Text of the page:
Having made the leap from physio to manager at Scunthorpe, then manager of Southampton, Nigel Adkins is feeling the heat at the south coast club, with the Saints bottom of the Premier League having won just once win since their promotion from the Championship. However, his move from the backroom to head honcho is not that uncommon...
You've won the Champions League twice with two clubs, four domestic league titles as manager of Porto, Chelsea, Inter and Real and countless other honours, so of course it would grate on you if you were still referred to as 'the translator.' That was the position Jose Mourinho held at Porto and then Barcelona when the late Bobby Robson was in charge at both clubs in the 1990s, before becoming Louis van Gaal's right-hand man when the Dutchman took over at the Nou Camp in 1997. Now manager of fierce rivals Real, it is fair to say the Barca mob reserve even more hatred for Mourinho than former player Luis Figo, who moved from Barca to Real in 2000. He got one over on his former tormentors in 2010, though, when his Inter side not only ended their Champions League hopes in the semi final, but he rubbed their noses in it with a wild celebration on the pitch. He went on to win the trophy that season.
When Bertie Mee took over as Arsenal manager in 1966, much like today, Arsenal were stagnating. Mee initially joined the Gunners, who were without a trophy since 1953, as the club's physio in 1959. This followed six years in the Royal Army Medical Corps and 12 years providing rehabilitation for disabled ex-servicemen, before moving back into football having had his own pre-war playing career at Mansfield Town cut short by injury. Successive League Cup final defeats marked the first few years of Mee's tenure, having taken the reigns following Billy Wright's sacking. Mee guided the club to their first ever European trophy a year later when they fought back from a 3-1 first leg deficit against Anderlecht to lift the Fairs Cup. The best was to come a year later when he wrapped up the FA Cup, beating Liverpool 2-1, then the league with a 1-0 win against Tottenham at White Hart Lane to complete the double.
Villas-Boas led Porto to an unbeaten league title, took over at Chelsea at the age of 33 and managed Tottenham to a 3-2 win at Old Trafford, their first at the stadium for 23 years, none of which is bad for a man who initially had aspirations to become a journalist. This was quickly put on the back burner when, at 16, having badgered neighbour and Porto manager Bobby Robson, he found himself working in Porto's scouting department. By the age of 21, the Portuguese was director of football at the British Virgin Islands, before Jose Mourinho took him back to Porto as a scout in 2001. Mourinho took him to Chelsea in 2004, where a dossier he had compiled on Newcastle - that showed an incredible attention to detail - was leaked to the press. It hasn't been plain sailing in management as he found during his short-lived spell at Chelsea, but at Tottenham, AVB looks to have found a club and chairman prepared to give him the time needed to take the team forward.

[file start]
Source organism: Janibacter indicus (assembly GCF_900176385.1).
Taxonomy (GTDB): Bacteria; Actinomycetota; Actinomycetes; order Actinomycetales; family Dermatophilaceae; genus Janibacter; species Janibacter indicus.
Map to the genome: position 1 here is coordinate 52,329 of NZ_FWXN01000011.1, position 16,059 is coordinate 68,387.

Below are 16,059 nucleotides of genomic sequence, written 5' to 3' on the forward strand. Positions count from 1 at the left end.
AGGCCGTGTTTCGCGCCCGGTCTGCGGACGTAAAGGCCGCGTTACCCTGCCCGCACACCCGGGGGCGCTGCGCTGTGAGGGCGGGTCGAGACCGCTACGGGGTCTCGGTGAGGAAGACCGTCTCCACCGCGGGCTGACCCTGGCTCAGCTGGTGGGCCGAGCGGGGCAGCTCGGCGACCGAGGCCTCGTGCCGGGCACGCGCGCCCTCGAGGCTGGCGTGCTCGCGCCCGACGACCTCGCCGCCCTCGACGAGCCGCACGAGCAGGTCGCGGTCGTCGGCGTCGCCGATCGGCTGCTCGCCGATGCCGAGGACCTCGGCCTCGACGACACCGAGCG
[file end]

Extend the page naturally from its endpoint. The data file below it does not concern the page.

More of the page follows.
When Tranmere got rid of manager John Barnes and his assistant Jason McAteer after two wins from 11 games in October 2009, Les Parry, the club's physio since 1991, stepped up. He had never played the game or had any managerial experience and his appointment was only supposed to be temporary until the board could find a more suitable candidate. That didn't happen and Parry was given the job full-time. He initially split his time at Rovers with his health and fitness instructor business, before becoming the full-time physio in 1993 when regulations required that all first-team physios who enter the pitch must be fully qualified. He lasted two and half years as manager, but towards the end of the 2011/12 season, with Tranmere hovering just above the League One relegation zone, Parry was sacked. He was soon back in football, though, and is the physio at Accrington Stanley.
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